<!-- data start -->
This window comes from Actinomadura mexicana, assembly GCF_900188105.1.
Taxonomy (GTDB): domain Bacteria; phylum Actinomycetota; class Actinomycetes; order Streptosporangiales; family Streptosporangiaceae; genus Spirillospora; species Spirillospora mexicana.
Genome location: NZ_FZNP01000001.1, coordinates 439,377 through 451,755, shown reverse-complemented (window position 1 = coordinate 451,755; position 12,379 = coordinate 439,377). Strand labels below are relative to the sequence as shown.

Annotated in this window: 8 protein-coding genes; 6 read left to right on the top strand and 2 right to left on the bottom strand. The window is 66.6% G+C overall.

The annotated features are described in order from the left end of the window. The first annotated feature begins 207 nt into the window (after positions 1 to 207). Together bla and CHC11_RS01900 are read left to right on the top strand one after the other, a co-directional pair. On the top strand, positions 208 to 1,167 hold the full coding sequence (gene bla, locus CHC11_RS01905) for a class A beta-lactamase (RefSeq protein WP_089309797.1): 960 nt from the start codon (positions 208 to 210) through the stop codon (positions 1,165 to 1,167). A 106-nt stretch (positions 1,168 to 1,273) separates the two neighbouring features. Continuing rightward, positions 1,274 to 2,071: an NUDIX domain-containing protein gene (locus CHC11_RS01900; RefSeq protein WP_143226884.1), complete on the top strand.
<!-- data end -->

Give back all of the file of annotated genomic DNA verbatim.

This window comes from Actinomadura mexicana, assembly GCF_900188105.1.
Taxonomy (GTDB): domain Bacteria; phylum Actinomycetota; class Actinomycetes; order Streptosporangiales; family Streptosporangiaceae; genus Spirillospora; species Spirillospora mexicana.
Genome location: NZ_FZNP01000001.1, coordinates 439,377 through 451,755, shown reverse-complemented (window position 1 = coordinate 451,755; position 12,379 = coordinate 439,377). Strand labels below are relative to the sequence as shown.

Annotated in this window: 8 protein-coding genes; 6 read left to right on the top strand and 2 right to left on the bottom strand. The window is 66.6% G+C overall.

The annotated features are described in order from the left end of the window. The first annotated feature begins 207 nt into the window (after positions 1 to 207). Together bla and CHC11_RS01900 are read left to right on the top strand one after the other, a co-directional pair. On the top strand, positions 208 to 1,167 hold the full coding sequence (gene bla, locus CHC11_RS01905) for a class A beta-lactamase (RefSeq protein WP_089309797.1): 960 nt from the start codon (positions 208 to 210) through the stop codon (positions 1,165 to 1,167). A 106-nt stretch (positions 1,168 to 1,273) separates the two neighbouring features. Continuing rightward, positions 1,274 to 2,071: an NUDIX domain-containing protein gene (locus CHC11_RS01900; RefSeq protein WP_143226884.1), complete on the top strand.